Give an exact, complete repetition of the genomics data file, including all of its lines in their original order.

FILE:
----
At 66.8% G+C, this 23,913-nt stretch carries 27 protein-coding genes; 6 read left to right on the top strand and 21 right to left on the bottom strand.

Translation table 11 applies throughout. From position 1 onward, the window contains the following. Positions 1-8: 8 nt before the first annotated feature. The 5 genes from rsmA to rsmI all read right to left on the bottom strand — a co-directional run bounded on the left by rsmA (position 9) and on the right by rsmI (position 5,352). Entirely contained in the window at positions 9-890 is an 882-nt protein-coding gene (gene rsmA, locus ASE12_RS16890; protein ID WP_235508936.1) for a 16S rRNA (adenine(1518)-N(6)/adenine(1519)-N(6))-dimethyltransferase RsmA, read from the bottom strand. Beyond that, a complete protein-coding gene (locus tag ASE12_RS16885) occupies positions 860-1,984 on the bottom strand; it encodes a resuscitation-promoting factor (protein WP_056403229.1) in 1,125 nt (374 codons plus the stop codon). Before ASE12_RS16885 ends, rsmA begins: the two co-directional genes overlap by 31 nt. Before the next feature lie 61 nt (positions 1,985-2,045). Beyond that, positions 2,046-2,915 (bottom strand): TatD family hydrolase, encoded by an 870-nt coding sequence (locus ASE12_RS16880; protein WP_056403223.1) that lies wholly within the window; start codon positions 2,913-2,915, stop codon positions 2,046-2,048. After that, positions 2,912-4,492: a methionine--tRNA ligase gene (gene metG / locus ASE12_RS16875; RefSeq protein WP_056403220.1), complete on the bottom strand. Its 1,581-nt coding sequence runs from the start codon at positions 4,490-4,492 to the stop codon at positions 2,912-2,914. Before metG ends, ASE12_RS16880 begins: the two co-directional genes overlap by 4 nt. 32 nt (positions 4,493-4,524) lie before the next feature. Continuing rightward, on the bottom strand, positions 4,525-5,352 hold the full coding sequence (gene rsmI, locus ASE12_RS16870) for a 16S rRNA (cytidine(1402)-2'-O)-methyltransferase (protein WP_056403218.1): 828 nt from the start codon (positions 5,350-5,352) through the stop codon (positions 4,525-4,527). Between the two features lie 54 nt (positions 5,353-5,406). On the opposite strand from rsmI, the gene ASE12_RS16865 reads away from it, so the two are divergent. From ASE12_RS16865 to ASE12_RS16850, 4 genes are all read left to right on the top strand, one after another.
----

At 66.8% G+C, this 23,913-nt stretch carries 27 protein-coding genes; 6 read left to right on the top strand and 21 right to left on the bottom strand.

Translation table 11 applies throughout. From position 1 onward, the window contains the following. Positions 1-8: 8 nt before the first annotated feature. The 5 genes from rsmA to rsmI all read right to left on the bottom strand — a co-directional run bounded on the left by rsmA (position 9) and on the right by rsmI (position 5,352). Entirely contained in the window at positions 9-890 is an 882-nt protein-coding gene (gene rsmA, locus ASE12_RS16890; protein ID WP_235508936.1) for a 16S rRNA (adenine(1518)-N(6)/adenine(1519)-N(6))-dimethyltransferase RsmA, read from the bottom strand. Beyond that, a complete protein-coding gene (locus tag ASE12_RS16885) occupies positions 860-1,984 on the bottom strand; it encodes a resuscitation-promoting factor (protein WP_056403229.1) in 1,125 nt (374 codons plus the stop codon). Before ASE12_RS16885 ends, rsmA begins: the two co-directional genes overlap by 31 nt. Before the next feature lie 61 nt (positions 1,985-2,045). Beyond that, positions 2,046-2,915 (bottom strand): TatD family hydrolase, encoded by an 870-nt coding sequence (locus ASE12_RS16880; protein WP_056403223.1) that lies wholly within the window; start codon positions 2,913-2,915, stop codon positions 2,046-2,048. After that, positions 2,912-4,492: a methionine--tRNA ligase gene (gene metG / locus ASE12_RS16875; RefSeq protein WP_056403220.1), complete on the bottom strand. Its 1,581-nt coding sequence runs from the start codon at positions 4,490-4,492 to the stop codon at positions 2,912-2,914. Before metG ends, ASE12_RS16880 begins: the two co-directional genes overlap by 4 nt. 32 nt (positions 4,493-4,524) lie before the next feature. Continuing rightward, on the bottom strand, positions 4,525-5,352 hold the full coding sequence (gene rsmI, locus ASE12_RS16870) for a 16S rRNA (cytidine(1402)-2'-O)-methyltransferase (protein WP_056403218.1): 828 nt from the start codon (positions 5,350-5,352) through the stop codon (positions 4,525-4,527). Between the two features lie 54 nt (positions 5,353-5,406). On the opposite strand from rsmI, the gene ASE12_RS16865 reads away from it, so the two are divergent. From ASE12_RS16865 to ASE12_RS16850, 4 genes are all read left to right on the top strand, one after another.